Lawsuits like the one filed against Haecker and Hahn don't help, and it touches on a core disagreement about the nature of the human-dog relationship. On one side are people like Joyce Tischler, founder of the Animal Legal Defense Fund. “Our dogs are companions,” not laborers, she says. On the other side are people like Michael Davis, a professor of veterinary health sciences at Oklahoma State University who has studied sled dogs for years, who says sled dogs don’t belong in the same category as household dogs and shouldn't be held to the same domestic benchmarks.

Sled dogs “are athletes and, like any other athlete, they are capable of doing things that the average human or dog can’t,” Davis says. “To expect them to behave like the dog that makes it outside twice daily to pee is comparable to me asking Lindsey Vonn to confine herself to the lodge just because I can’t ski.”

Inspired by Haecker and Hahn’s Right to Mush resolution, kennel owner Vern Halter decided it was time to start safeguarding Alaska’s mushing culture. In November, Halter pushed through an ordinance in his hometown of Matanuska-Susitna Borough, a mushing hotspot near Fairbanks that’s also the state’s fastest-growing town.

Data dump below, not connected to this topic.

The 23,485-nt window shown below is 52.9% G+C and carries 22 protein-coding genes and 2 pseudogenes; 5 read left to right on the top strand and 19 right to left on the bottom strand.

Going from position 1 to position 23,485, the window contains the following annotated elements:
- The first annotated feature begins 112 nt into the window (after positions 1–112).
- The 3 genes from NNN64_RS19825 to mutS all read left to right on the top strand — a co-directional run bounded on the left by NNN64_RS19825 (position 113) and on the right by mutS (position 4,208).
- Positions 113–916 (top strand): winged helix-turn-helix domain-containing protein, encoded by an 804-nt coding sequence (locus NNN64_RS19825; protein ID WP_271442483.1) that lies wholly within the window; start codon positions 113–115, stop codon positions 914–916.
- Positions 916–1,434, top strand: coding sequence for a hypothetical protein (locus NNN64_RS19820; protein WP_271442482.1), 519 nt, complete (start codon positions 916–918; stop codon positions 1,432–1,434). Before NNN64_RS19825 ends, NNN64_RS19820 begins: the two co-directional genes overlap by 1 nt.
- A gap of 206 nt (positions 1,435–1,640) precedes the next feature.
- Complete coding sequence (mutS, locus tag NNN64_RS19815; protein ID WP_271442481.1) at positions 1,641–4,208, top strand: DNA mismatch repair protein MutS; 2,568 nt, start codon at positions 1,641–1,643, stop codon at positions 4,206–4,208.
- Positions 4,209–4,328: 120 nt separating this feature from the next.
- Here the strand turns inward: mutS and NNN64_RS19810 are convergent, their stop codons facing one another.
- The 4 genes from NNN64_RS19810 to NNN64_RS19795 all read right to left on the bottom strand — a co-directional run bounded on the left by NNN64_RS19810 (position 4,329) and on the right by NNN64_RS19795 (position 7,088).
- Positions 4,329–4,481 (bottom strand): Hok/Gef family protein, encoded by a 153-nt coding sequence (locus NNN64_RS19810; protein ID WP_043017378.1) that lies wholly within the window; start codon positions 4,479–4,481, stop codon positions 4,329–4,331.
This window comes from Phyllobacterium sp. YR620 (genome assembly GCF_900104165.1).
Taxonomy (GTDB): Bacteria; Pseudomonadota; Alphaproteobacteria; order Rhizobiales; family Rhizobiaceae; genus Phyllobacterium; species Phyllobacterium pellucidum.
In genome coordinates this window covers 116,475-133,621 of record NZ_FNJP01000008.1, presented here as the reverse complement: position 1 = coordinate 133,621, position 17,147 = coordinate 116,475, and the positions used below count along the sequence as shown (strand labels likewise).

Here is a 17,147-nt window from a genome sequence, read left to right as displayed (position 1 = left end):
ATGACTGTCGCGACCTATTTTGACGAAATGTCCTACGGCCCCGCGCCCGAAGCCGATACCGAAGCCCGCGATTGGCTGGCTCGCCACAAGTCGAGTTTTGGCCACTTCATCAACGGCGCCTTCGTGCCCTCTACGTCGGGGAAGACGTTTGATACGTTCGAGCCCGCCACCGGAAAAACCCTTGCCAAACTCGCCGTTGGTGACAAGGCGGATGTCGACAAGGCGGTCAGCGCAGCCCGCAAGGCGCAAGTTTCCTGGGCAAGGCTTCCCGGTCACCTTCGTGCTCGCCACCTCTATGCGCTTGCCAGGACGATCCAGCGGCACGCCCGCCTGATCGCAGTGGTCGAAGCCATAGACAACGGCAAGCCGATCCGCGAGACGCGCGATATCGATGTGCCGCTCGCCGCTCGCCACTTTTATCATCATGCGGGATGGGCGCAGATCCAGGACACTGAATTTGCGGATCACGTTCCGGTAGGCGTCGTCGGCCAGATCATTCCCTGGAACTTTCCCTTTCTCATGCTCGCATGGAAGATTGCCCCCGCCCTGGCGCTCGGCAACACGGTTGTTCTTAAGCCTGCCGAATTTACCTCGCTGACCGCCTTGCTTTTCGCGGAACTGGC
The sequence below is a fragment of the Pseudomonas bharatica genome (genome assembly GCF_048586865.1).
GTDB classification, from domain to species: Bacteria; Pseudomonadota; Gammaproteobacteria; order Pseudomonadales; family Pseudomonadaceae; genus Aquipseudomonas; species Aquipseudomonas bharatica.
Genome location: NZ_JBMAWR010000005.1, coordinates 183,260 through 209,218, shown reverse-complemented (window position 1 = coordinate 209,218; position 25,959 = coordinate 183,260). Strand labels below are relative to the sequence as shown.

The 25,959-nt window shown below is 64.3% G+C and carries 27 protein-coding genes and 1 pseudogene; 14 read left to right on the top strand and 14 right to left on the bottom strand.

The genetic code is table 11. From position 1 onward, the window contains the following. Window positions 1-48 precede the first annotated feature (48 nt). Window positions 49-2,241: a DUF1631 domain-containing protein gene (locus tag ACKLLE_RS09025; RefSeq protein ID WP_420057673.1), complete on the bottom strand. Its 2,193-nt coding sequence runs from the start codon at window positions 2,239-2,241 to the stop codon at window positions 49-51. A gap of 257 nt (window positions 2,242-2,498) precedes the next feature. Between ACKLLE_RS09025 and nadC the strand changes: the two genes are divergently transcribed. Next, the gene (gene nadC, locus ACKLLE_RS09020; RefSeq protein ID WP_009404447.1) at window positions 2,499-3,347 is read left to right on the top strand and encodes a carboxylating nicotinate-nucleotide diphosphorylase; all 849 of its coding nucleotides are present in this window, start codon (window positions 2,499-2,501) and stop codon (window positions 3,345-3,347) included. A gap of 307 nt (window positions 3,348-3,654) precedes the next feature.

The ordinance reclassifies sled dogs as livestock instead of pets. It gives dogs and kennel owners additional protections, like allowances for noise levels and other possible complaints from new neighbors. It also sets high standards for feeding and care—a nod to the concerns of the animal rights activists. The regulations are designed to clarify the rights and responsibilities of mushers and stave off conflicts. But its real achievement is solidifying the mushing culture in the town’s laws.

That type of law will have to be passed statewide to truly protect Alaska's mushing culture, Haecker and Hahn believe. They’re currently devising language for new rules. But a state-level campaign will have to wait until they’ve dealt with their own lawsuit.

“The freedom to engage in our state ‘sport,’ most of us take for granted until someone tries to litigate you out of it,” Haecker says.